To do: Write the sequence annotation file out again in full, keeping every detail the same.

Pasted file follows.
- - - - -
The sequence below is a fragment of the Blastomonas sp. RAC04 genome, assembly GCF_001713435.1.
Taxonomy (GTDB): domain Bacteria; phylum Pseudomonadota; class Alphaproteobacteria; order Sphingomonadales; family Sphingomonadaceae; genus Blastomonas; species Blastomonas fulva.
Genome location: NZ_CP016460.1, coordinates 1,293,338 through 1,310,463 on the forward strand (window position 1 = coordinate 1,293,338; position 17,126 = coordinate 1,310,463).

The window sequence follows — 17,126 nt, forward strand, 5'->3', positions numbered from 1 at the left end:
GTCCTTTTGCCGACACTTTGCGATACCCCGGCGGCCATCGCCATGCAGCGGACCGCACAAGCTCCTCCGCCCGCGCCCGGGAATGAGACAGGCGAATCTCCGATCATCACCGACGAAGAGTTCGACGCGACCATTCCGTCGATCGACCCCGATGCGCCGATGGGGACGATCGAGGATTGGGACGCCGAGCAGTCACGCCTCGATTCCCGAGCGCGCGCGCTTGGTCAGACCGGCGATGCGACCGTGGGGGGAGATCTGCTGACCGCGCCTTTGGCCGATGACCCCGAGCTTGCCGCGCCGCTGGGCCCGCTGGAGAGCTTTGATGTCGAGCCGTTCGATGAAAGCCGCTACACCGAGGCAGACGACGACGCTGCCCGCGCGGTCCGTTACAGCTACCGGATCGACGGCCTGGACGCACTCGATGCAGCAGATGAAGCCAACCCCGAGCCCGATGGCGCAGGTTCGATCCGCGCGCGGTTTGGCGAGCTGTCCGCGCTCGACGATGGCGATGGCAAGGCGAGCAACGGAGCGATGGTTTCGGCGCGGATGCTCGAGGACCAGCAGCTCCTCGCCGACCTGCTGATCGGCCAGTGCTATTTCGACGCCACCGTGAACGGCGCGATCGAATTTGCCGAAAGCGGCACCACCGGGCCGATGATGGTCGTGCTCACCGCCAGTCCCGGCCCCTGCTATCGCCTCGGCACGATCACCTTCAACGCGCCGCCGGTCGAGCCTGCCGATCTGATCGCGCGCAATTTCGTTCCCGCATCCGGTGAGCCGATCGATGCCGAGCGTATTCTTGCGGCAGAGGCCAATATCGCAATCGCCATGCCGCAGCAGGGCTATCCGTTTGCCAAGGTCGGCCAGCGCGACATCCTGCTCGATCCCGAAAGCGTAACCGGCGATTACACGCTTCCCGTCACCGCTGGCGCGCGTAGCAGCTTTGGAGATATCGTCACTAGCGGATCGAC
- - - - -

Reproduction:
The sequence below is a fragment of the Blastomonas sp. RAC04 genome, assembly GCF_001713435.1.
Taxonomy (GTDB): domain Bacteria; phylum Pseudomonadota; class Alphaproteobacteria; order Sphingomonadales; family Sphingomonadaceae; genus Blastomonas; species Blastomonas fulva.
Genome location: NZ_CP016460.1, coordinates 1,293,338 through 1,310,463 on the forward strand (window position 1 = coordinate 1,293,338; position 17,126 = coordinate 1,310,463).

The window sequence follows — 17,126 nt, forward strand, 5'->3', positions numbered from 1 at the left end:
GTCCTTTTGCCGACACTTTGCGATACCCCGGCGGCCATCGCCATGCAGCGGACCGCACAAGCTCCTCCGCCCGCGCCCGGGAATGAGACAGGCGAATCTCCGATCATCACCGACGAAGAGTTCGACGCGACCATTCCGTCGATCGACCCCGATGCGCCGATGGGGACGATCGAGGATTGGGACGCCGAGCAGTCACGCCTCGATTCCCGAGCGCGCGCGCTTGGTCAGACCGGCGATGCGACCGTGGGGGGAGATCTGCTGACCGCGCCTTTGGCCGATGACCCCGAGCTTGCCGCGCCGCTGGGCCCGCTGGAGAGCTTTGATGTCGAGCCGTTCGATGAAAGCCGCTACACCGAGGCAGACGACGACGCTGCCCGCGCGGTCCGTTACAGCTACCGGATCGACGGCCTGGACGCACTCGATGCAGCAGATGAAGCCAACCCCGAGCCCGATGGCGCAGGTTCGATCCGCGCGCGGTTTGGCGAGCTGTCCGCGCTCGACGATGGCGATGGCAAGGCGAGCAACGGAGCGATGGTTTCGGCGCGGATGCTCGAGGACCAGCAGCTCCTCGCCGACCTGCTGATCGGCCAGTGCTATTTCGACGCCACCGTGAACGGCGCGATCGAATTTGCCGAAAGCGGCACCACCGGGCCGATGATGGTCGTGCTCACCGCCAGTCCCGGCCCCTGCTATCGCCTCGGCACGATCACCTTCAACGCGCCGCCGGTCGAGCCTGCCGATCTGATCGCGCGCAATTTCGTTCCCGCATCCGGTGAGCCGATCGATGCCGAGCGTATTCTTGCGGCAGAGGCCAATATCGCAATCGCCATGCCGCAGCAGGGCTATCCGTTTGCCAAGGTCGGCCAGCGCGACATCCTGCTCGATCCCGAAAGCGTAACCGGCGATTACACGCTTCCCGTCACCGCTGGCGCGCGTAGCAGCTTTGGAGATATCGTCACTAGCGGATCGAC